The Double 11 Global Online Shopping Festival, which has taken place annually on November 11 since 2009, has set new standards for online shopping around the world by generating impressive revenues—which are still rising—and creating an innovative retail experience for consumers.
In the just-completed 2016 Double 11 Festival, Alibaba’s shopping platforms achieved a gross merchandise volume (GMV) of $17.8 billion, up from $14.3 billion the previous year. The 2016 event was marked by vigorous online activity, with a peak of 175,000 transactions and 120,000 payments per second. By comparison, the combined online sales for Thanksgiving and “Black Friday”—the annual kickoff to holiday shopping, which occurs annually in the United States on the day after Thanksgiving—totaled about $4.5 billion nationwide in 2015, according to site-tracking data from Adobe Systems.
Alibaba Group, which has evolved from an early e-commerce company into a global technology pioneer, engineered the Double 11 event using big-data algorithms, complex IT architectures, and sophisticated software and data applications. It uses technologies such as artificial intelligence (AI) with machine learning, virtual reality, cloud computing, and mobile Internet, all within a highly secure perimeter. Such technologies drive the company’s online marketplaces and facilitate trading to precisely match buyers and sellers.
Alibaba—whose mission is “to make it easy to do business anywhere”—consists of multiple business units, including e-commerce platforms such as Alibaba.com (a business-to-business e-commerce platform), Taobao (a consumer-to-consumer e-commerce platform), Tmall (a business-to-consumer e-commerce platform), the Cainiao logistics platform, and Alibaba Cloud. The company provides the fundamental technology infrastructure and marketing reach to help companies better engage online with users and customers.
A Big-Data Business
Alibaba focuses relentlessly on big data. In fact, big data underpins all of Alibaba’s efforts to harness the capabilities of everything from cloud computing to AI to smart logistics to digital entertainment. And big data has helped Alibaba build what has become the world’s largest retail platform.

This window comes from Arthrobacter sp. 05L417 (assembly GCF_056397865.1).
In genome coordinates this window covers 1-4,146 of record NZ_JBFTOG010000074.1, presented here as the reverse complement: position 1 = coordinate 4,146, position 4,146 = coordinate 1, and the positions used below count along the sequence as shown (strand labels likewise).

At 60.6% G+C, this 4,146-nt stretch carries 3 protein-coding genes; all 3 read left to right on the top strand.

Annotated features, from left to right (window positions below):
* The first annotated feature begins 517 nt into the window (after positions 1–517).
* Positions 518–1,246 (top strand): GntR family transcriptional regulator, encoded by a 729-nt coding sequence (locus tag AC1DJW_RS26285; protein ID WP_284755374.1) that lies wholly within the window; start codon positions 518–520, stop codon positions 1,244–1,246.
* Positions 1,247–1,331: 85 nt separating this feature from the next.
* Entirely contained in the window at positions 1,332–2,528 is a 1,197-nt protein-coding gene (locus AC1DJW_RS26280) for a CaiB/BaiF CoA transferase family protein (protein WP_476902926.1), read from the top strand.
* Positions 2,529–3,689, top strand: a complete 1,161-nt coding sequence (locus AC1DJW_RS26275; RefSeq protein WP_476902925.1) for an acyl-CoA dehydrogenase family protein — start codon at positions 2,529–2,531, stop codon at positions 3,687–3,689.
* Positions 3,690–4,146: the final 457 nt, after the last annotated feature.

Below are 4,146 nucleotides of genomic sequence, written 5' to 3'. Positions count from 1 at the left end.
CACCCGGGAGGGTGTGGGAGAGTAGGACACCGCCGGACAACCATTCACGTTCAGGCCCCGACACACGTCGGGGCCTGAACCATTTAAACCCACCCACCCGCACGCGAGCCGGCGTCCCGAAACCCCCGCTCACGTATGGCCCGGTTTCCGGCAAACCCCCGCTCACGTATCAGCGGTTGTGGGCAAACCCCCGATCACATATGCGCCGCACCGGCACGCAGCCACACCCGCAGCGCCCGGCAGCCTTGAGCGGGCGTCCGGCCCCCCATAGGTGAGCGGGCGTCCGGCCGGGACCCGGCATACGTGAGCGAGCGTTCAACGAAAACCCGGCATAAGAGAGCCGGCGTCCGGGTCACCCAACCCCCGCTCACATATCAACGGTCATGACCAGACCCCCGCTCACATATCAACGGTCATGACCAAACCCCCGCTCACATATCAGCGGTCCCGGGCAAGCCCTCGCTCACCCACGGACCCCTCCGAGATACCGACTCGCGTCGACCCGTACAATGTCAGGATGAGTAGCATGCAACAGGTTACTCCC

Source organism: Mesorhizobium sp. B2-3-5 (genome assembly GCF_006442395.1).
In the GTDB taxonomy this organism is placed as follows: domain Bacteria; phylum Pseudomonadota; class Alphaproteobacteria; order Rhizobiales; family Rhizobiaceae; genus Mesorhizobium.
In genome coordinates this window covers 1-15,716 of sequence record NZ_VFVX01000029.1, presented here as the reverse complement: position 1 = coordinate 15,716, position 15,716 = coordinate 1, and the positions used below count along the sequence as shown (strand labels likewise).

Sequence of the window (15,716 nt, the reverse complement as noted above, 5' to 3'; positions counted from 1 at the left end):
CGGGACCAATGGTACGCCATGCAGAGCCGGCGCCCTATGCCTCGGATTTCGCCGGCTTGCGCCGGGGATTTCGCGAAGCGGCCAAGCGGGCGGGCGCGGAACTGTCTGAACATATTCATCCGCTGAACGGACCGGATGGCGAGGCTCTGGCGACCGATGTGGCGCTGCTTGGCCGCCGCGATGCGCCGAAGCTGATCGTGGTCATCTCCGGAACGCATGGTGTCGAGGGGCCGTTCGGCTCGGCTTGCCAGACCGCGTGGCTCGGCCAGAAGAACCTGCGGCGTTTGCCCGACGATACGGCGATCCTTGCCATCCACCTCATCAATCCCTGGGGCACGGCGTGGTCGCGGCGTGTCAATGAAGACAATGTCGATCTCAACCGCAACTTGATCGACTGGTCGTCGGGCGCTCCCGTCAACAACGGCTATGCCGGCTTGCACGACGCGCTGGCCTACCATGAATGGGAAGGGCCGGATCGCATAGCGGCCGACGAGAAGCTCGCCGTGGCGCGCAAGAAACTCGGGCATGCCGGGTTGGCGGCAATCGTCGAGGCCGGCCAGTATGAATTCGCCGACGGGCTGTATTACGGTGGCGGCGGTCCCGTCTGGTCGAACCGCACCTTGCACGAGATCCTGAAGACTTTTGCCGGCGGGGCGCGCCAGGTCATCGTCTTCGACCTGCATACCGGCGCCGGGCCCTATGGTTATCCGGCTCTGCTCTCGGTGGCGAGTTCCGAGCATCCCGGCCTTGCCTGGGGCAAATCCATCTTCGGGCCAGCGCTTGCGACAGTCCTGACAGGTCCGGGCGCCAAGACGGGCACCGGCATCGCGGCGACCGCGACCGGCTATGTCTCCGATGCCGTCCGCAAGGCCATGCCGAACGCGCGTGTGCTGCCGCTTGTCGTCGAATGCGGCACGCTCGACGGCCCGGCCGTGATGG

“Alibaba defines itself as a big-data company,” says Zhang Jianfeng, the company’s CTO. “To fully realize big data’s benefits, it is essential to lay a strong foundation for managing data quality with advancing data-processing tools and practices that can scale and be leveraged. Alibaba’s data-streaming and processing services have been enabling businesses to discover higher value of their data from diversified dimensions and parameters.”
Zhang cites three key features that contribute to the effectiveness of Alibaba’s data services: first, the data is derived from actual customer shopping actions, making it both more authentic and more useful. Second, the data is highly structured, with more than 100 attributes in discrete units such as color, price, size, and many other parameters, providing better data quality than that offered by a social-network platform. Finally, the data is comprehensive, with many petabytes (PBs) of data streaming in real time from 100 million users per day.
In addition, Alibaba maintains powerful platforms for processing all that data. The company’s cloud batch-data processing platform, MaxCompute, processed 1.98 million computation jobs on the day of the 2016 Double 11 Festival, using more than 54,000 machines in seven data centers (12 clusters) in three locations. More than 180 PB of data was processed that day. Meanwhile, Alibaba’s real-time data-processing platform, StreamCompute, processed a variety of online transaction types and calculated the GMV in real time. Specifically, the platform processed 95.56 million records per second at the peak (a total of 3.7 trillion records for the day).
Alibaba uses innovative AI to build a “smart” business. Personalized search and recommendation engines help e-commerce platforms better “understand” users’ likes and intentions. In addition, the technology can build comprehensive shopper and seller credit systems and valuation models. For instance, robots now handle 95 percent of Double 11’s customer service.
Alibaba’s engineers continue to improve mobile Internet access and usage to tailor content and products to users based on behavioral characteristics. The company carefully studies user behavior data at different shopping stages, explains Gu Xuemei, Alibaba’s vice president and head of the company’s Search Business Unit. From this, the company derives intelligent algorithms to narrow users’ shopping intentions. Then mobile apps push related content and products that help users make purchasing decisions, consequently achieving improved engagement.
“AI technologies have been the key to optimizing the efficiency of our e-commerce platforms,” Gu says.
Alibaba uses various kinds of machine-learning technologies to realize AI, including high-dimensional statistics, online learning, transfer learning, and deep learning. These technologies enable Alibaba to scale its e-commerce platforms to meet customer demand and produce innovative features in its image, video, and speech-recognition technologies.